Unfair Dismissal – Dismissal in Dispute

In unfair dismissal cases, sometimes it arises that the dismissal itself is disputed between the parties.

For example, the owner of a company informs a staff member there is no more work for them. The employer does not elaborate more than this, did not provide any letters of employment termination and communication of the dismissal was simply a sparse conversation between the employer and the employee.

The employee is of the view they have been dismissed, and as they dispute the fairness of the decision to dismiss, they seek to avail of and activate a legal right under the Unfair Dismissals legislation by lodging a complaint.

Evidently an important question to ask is did the employer stop paying the employee ? if they gave the employee no proper explanation and information regarding the dismissal. In other words, what were the subsequent actions of the employer after the initial conversation took place.

The law states at S.6 of the Unfair Dismissal Act 1977(as amended)

The dismissal of an employee shall be deemed, for the purposes of this Act, to be an unfair dismissal unless, having regard to all the circumstances, there were substantial grounds justifying the dismissal.

Therefore, there must firstly be a dismissal in order for the former employee to rely upon the legislation.

In Redmond regarding Dismissal it was stated :

In general, a person is dismissed when the employer informs him clearly and unequivocally that contract is at an end or if the circumstances leading to a dismissal was intended or may reasonably be inferred as having been intended …. dismissal requires communication to the employee to be effective”.

Therefore, what the employer said about the dismissal and what the employer then did afterwards ie not pay a salary, furnish a P45, for example, will be assessed to establish the preliminary point ie did a dismissal actually occur ? as was intention of the employer.

Onus on the Employer

Once it is established in a case the applicant was an employee, was dismissed, had the requisite period, if this is required, then the onus is on the employer to show there were ‘substantial grounds’ for the dismissal.

Would a Reasonable Employer have made the decision to dismiss the employee in the circumstances ? will be assessed.

Was the decision to dismiss the employee within the range of reasonable responses ? will be assessed in a case.

Did the employer adopt and implement fair and appropriate procedures in relation to the employee prior to dismissal ? will be assessed.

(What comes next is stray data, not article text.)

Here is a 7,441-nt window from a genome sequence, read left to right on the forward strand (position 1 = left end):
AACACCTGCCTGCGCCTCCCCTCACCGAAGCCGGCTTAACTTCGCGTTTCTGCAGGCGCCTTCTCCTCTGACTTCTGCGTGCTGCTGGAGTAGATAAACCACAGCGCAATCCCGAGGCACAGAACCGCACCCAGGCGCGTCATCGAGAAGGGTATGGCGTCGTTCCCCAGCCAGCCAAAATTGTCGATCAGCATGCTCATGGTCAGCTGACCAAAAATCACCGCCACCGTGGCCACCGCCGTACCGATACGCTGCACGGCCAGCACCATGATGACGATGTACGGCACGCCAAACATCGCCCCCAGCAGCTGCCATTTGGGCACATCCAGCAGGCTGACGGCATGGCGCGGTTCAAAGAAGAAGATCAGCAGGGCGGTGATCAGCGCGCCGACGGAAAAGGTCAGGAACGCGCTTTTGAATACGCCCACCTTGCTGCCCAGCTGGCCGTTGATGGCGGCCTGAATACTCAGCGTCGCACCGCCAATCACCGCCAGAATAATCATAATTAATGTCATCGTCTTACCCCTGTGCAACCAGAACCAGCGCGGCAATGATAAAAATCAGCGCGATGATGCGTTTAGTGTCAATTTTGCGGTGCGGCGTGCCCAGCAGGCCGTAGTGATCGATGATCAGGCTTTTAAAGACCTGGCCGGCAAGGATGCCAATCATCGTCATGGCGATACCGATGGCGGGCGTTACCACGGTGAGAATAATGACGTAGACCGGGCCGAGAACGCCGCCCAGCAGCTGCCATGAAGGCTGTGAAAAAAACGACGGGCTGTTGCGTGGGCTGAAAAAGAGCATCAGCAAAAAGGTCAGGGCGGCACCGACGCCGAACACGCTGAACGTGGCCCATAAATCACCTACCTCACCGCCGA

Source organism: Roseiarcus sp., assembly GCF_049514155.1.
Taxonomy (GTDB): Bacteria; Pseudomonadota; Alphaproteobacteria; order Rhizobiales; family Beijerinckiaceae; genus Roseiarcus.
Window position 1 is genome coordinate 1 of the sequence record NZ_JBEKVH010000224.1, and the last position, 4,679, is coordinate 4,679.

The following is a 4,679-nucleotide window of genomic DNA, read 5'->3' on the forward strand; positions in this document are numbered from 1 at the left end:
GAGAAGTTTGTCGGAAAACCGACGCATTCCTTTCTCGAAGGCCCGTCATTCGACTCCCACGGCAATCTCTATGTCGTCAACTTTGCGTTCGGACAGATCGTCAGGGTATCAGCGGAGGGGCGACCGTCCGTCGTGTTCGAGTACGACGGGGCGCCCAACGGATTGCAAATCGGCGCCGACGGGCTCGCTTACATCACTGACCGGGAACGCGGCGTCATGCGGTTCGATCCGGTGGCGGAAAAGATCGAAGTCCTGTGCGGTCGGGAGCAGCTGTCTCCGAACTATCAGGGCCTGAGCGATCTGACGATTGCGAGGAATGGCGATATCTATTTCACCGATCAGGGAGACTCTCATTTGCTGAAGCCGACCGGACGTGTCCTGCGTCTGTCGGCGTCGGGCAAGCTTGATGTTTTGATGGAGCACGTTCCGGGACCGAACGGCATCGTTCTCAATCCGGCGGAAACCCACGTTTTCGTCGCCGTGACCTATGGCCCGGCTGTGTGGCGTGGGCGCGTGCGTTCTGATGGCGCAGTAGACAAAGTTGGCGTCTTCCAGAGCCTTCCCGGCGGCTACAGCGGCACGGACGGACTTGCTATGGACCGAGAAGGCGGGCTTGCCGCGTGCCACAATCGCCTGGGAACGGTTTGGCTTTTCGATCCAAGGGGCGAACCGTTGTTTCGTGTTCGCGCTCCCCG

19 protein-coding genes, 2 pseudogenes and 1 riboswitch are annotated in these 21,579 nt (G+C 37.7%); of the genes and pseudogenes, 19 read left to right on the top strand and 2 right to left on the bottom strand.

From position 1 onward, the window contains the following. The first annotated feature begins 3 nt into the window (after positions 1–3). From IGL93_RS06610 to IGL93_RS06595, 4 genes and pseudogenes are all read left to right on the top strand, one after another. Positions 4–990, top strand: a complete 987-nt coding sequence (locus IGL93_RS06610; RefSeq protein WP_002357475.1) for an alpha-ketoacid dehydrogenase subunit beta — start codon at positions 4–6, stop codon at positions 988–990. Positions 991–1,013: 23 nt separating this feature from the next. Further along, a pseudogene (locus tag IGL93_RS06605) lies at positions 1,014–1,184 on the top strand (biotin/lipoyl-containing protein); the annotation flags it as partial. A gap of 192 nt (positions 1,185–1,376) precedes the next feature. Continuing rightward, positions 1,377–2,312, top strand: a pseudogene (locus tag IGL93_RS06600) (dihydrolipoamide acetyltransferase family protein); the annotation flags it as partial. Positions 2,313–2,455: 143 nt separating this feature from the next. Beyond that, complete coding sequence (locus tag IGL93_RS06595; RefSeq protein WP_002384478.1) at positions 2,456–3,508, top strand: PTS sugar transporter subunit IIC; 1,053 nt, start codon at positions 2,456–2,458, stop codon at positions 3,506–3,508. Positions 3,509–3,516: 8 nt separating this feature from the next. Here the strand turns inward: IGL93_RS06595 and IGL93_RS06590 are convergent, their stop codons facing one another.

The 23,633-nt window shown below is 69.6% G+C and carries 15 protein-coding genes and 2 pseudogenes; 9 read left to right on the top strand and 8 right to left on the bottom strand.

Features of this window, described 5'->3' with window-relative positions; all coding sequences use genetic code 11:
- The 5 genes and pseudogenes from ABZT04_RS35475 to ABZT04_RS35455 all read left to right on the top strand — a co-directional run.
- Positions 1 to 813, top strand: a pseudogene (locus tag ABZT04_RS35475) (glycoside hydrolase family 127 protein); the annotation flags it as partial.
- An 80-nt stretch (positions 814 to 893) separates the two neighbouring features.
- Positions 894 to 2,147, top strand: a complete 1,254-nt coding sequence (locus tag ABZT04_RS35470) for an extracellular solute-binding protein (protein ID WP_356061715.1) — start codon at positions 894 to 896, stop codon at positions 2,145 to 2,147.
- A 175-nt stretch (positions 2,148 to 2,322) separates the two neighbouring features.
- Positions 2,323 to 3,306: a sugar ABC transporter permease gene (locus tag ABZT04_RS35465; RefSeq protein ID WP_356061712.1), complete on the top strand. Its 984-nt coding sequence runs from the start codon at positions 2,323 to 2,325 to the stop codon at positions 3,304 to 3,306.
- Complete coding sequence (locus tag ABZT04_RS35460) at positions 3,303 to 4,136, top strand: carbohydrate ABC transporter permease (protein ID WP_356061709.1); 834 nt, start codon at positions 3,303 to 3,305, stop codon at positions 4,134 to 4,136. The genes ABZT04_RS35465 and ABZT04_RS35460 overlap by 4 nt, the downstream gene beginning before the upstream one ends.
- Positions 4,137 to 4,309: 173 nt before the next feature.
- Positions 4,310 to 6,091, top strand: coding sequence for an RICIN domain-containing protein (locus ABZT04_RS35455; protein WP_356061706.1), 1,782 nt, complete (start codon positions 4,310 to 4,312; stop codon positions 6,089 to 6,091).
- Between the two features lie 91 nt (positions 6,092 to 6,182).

Also, was the decision to dismiss the employee proportionate to the conduct of the employee will be assessed, if this arises.

Are Unfair Dismissal Claim Awards Taxable?

Such claims should be calculated via net payments, and yes, these claim awards are taxable in accordance with Revenue rules employment dismissals.

The maximum compensation awarded in unfair dismissal claims is 104 weeks of earnings losses.

Employee Rights when Faced with Allegation of Gross Misconduct ?

Employees have rights when faced with such a serious allegation ie involving gross misconduct and we can obtain guidance from a 2018 decision of the court of appeal, wherein it was stated that an employee was entitled to the following rights as part of fair procedures in a formal disciplinary procedure, namely :

  • The right to know the nature of the complaint/allegation against him;
  • The right to know the procedure to be followed in the course of the investigation;
  • The right to know the potential implications of the complaint/allegation should it be established, i.e. the sanction/sanctions that might be imposed;
  • The right to know the potential implications of the complaint/allegation should it be established, i.e. the sanction/sanctions that might be imposed;
  • The right to be heard in relation to the complaint/allegation and to make representations in relation thereto;
  • The right to challenge such evidence as might be called to establish the complaint/allegation and to cross-examine all witnesses;
  • The right to call witnesses in support of his stated position.

Disclaimer

Please be advised that the above-mentioned material is intended as an overview and as a broad out-line of the topic discussed. It should not be considered as complete and comprehensive legal advice, nor act as an appropriate substitute.

Due care has been taken in the publication of this article and we do not accept legal liability as a result of reliance on any material covered in the above article.